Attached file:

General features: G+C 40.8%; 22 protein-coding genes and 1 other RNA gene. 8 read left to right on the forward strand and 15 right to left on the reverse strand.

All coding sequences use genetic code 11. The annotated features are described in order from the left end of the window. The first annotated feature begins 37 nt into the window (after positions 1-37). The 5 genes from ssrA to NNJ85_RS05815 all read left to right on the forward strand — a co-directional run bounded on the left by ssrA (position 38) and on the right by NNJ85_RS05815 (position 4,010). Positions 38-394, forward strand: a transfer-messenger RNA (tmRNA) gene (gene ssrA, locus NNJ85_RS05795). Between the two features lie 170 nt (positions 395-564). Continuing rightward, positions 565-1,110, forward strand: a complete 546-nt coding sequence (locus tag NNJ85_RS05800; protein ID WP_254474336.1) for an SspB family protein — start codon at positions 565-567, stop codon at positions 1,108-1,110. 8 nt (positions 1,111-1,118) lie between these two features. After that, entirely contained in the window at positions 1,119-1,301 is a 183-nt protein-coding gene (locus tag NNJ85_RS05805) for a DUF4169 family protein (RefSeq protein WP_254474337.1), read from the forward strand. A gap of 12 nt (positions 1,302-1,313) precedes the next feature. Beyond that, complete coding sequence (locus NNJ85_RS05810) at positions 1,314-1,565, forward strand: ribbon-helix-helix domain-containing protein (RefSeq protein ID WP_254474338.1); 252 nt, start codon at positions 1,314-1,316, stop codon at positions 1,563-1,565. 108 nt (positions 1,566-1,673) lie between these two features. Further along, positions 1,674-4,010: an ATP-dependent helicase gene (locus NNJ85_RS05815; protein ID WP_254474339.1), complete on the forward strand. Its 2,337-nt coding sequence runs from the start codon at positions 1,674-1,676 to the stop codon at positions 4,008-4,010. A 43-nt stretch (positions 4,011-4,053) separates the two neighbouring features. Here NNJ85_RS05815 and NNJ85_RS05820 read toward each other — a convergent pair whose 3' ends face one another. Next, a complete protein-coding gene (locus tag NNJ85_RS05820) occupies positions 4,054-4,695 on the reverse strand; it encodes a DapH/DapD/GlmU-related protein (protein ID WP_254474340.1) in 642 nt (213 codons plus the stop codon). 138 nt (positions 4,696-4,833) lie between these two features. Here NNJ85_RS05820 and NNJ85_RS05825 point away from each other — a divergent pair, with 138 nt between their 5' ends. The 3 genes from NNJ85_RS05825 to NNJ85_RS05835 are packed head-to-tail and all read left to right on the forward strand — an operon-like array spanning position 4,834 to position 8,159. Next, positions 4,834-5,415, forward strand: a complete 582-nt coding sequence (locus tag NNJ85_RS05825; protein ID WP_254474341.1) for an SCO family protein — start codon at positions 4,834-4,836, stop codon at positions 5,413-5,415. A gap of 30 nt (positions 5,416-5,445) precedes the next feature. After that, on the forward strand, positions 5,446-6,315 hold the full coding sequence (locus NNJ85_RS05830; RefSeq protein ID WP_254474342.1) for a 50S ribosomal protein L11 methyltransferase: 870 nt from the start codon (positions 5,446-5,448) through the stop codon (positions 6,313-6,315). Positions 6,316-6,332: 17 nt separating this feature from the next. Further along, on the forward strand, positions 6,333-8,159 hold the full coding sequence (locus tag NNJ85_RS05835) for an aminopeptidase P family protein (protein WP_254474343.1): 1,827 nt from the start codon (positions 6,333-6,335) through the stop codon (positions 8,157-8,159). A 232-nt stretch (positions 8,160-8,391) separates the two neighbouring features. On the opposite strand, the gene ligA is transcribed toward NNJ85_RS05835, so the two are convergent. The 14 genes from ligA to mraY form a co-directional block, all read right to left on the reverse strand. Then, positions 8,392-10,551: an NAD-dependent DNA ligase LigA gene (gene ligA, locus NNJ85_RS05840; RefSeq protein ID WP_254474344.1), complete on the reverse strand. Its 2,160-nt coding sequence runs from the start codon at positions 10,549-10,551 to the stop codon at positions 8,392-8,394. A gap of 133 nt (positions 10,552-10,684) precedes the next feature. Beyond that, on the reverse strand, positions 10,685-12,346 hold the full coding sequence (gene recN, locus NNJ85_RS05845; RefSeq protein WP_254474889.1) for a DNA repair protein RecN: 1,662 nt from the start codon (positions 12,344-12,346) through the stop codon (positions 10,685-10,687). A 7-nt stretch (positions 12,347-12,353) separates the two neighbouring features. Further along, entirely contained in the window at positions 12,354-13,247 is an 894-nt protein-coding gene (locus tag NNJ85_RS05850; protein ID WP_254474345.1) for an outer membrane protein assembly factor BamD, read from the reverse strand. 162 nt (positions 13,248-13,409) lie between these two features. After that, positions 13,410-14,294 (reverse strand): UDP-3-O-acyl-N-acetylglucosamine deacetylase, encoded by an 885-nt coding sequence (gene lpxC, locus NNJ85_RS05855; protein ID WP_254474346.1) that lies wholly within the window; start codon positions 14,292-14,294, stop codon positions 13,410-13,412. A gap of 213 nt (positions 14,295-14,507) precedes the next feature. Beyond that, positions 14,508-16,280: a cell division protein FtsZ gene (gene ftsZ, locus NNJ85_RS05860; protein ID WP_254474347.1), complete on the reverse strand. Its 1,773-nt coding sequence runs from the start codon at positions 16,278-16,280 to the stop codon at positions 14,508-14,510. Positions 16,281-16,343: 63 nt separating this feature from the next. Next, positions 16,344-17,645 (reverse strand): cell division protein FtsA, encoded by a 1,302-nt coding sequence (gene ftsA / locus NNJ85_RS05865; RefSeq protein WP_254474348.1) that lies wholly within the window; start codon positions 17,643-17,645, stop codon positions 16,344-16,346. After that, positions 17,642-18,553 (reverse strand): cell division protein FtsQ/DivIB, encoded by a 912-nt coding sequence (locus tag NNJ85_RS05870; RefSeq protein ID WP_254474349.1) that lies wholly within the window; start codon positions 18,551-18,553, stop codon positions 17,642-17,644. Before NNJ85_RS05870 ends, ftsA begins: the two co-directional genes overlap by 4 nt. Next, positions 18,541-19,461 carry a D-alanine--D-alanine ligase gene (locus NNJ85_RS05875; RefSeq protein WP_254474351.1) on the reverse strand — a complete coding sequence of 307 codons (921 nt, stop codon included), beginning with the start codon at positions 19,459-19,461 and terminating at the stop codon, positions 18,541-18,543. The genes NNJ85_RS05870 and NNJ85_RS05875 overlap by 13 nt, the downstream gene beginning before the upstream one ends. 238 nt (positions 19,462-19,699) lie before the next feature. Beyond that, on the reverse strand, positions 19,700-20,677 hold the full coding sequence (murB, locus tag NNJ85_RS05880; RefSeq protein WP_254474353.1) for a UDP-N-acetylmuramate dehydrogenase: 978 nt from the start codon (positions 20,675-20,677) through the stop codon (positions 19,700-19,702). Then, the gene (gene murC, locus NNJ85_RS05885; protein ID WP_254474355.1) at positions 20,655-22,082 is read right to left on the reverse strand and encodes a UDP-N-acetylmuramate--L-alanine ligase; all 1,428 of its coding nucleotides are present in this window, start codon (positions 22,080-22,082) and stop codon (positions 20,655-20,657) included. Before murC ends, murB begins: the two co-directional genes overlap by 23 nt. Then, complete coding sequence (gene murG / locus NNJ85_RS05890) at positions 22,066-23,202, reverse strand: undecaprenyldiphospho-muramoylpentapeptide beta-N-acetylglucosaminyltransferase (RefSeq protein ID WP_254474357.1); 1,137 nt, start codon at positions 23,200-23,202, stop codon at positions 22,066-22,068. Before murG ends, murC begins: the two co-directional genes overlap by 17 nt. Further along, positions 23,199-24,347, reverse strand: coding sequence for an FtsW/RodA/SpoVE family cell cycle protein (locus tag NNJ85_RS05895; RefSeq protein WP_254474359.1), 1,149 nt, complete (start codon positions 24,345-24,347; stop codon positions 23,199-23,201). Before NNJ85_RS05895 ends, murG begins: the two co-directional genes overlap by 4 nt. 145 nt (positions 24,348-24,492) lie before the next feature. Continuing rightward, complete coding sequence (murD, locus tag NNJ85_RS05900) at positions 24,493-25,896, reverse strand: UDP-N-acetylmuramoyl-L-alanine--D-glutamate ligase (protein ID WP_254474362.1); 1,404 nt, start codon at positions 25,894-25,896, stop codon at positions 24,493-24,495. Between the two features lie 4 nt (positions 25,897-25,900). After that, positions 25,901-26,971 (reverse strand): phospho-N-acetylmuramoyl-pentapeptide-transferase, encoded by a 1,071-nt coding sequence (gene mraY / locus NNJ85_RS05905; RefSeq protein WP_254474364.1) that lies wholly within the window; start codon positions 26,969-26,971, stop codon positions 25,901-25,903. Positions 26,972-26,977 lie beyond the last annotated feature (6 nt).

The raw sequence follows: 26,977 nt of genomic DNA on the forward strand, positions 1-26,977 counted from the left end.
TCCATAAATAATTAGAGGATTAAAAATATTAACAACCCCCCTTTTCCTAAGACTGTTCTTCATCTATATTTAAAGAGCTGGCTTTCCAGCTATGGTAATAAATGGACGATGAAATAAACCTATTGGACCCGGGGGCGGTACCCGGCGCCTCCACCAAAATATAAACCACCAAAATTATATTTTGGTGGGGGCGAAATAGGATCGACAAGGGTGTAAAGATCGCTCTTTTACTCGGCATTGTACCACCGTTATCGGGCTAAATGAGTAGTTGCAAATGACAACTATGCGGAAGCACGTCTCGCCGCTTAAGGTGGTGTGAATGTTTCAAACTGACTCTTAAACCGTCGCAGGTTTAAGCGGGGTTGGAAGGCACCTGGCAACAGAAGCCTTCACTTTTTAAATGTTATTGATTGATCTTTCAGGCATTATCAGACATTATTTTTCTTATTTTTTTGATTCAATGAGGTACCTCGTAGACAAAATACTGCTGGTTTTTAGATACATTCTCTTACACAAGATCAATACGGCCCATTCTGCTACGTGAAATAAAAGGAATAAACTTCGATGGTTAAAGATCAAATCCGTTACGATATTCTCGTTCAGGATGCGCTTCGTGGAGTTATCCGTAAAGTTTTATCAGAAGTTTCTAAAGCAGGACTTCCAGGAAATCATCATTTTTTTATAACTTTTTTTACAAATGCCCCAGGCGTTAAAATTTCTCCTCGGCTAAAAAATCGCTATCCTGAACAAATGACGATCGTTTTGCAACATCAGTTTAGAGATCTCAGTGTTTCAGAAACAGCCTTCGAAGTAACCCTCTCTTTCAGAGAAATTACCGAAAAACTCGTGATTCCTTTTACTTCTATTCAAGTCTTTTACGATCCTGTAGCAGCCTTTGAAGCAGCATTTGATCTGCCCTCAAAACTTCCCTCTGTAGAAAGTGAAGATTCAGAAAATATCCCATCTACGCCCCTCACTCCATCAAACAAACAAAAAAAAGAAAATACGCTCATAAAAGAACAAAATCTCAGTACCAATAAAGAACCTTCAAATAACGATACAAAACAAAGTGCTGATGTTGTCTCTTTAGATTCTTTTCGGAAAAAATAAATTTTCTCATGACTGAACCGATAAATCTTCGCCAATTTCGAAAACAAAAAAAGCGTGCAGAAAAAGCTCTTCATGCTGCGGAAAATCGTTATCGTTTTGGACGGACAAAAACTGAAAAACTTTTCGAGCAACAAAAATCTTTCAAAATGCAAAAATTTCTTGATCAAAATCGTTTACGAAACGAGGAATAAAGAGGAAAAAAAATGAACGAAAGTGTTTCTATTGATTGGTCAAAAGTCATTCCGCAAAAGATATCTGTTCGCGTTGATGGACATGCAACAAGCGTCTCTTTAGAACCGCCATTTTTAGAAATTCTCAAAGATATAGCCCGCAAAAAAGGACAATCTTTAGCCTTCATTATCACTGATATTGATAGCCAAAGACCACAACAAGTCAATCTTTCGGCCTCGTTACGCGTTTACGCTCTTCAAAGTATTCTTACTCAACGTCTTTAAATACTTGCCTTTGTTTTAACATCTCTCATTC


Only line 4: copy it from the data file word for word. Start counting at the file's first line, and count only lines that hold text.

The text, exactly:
TCCATAAATAATTAGAGGATTAAAAATATTAACAACCCCCCTTTTCCTAAGACTGTTCTTCATCTATATTTAAAGAGCTGGCTTTCCAGCTATGGTAATAAATGGACGATGAAATAAACCTATTGGACCCGGGGGCGGTACCCGGCGCCTCCACCAAAATATAAACCACCAAAATTATATTTTGGTGGGGGCGAAATAGGATCGACAAGGGTGTAAAGATCGCTCTTTTACTCGGCATTGTACCACCGTTATCGGGCTAAATGAGTAGTTGCAAATGACAACTATGCGGAAGCACGTCTCGCCGCTTAAGGTGGTGTGAATGTTTCAAACTGACTCTTAAACCGTCGCAGGTTTAAGCGGGGTTGGAAGGCACCTGGCAACAGAAGCCTTCACTTTTTAAATGTTATTGATTGATCTTTCAGGCATTATCAGACATTATTTTTCTTATTTTTTTGATTCAATGAGGTACCTCGTAGACAAAATACTGCTGGTTTTTAGATACATTCTCTTACACAAGATCAATACGGCCCATTCTGCTACGTGAAATAAAAGGAATAAACTTCGATGGTTAAAGATCAAATCCGTTACGATATTCTCGTTCAGGATGCGCTTCGTGGAGTTATCCGTAAAGTTTTATCAGAAGTTTCTAAAGCAGGACTTCCAGGAAATCATCATTTTTTTATAACTTTTTTTACAAATGCCCCAGGCGTTAAAATTTCTCCTCGGCTAAAAAATCGCTATCCTGAACAAATGACGATCGTTTTGCAACATCAGTTTAGAGATCTCAGTGTTTCAGAAACAGCCTTCGAAGTAACCCTCTCTTTCAGAGAAATTACCGAAAAACTCGTGATTCCTTTTACTTCTATTCAAGTCTTTTACGATCCTGTAGCAGCCTTTGAAGCAGCATTTGATCTGCCCTCAAAACTTCCCTCTGTAGAAAGTGAAGATTCAGAAAATATCCCATCTACGCCCCTCACTCCATCAAACAAACAAAAAAAAGAAAATACGCTCATAAAAGAACAAAATCTCAGTACCAATAAAGAACCTTCAAATAACGATACAAAACAAAGTGCTGATGTTGTCTCTTTAGATTCTTTTCGGAAAAAATAAATTTTCTCATGACTGAACCGATAAATCTTCGCCAATTTCGAAAACAAAAAAAGCGTGCAGAAAAAGCTCTTCATGCTGCGGAAAATCGTTATCGTTTTGGACGGACAAAAACTGAAAAACTTTTCGAGCAACAAAAATCTTTCAAAATGCAAAAATTTCTTGATCAAAATCGTTTACGAAACGAGGAATAAAGAGGAAAAAAAATGAACGAAAGTGTTTCTATTGATTGGTCAAAAGTCATTCCGCAAAAGATATCTGTTCGCGTTGATGGACATGCAACAAGCGTCTCTTTAGAACCGCCATTTTTAGAAATTCTCAAAGATATAGCCCGCAAAAAAGGACAATCTTTAGCCTTCATTATCACTGATATTGATAGCCAAAGACCACAACAAGTCAATCTTTCGGCCTCGTTACGCGTTTACGCTCTTCAAAGTATTCTTACTCAACGTCTTTAAATACTTGCCTTTGTTTTAACATCTCTCATTC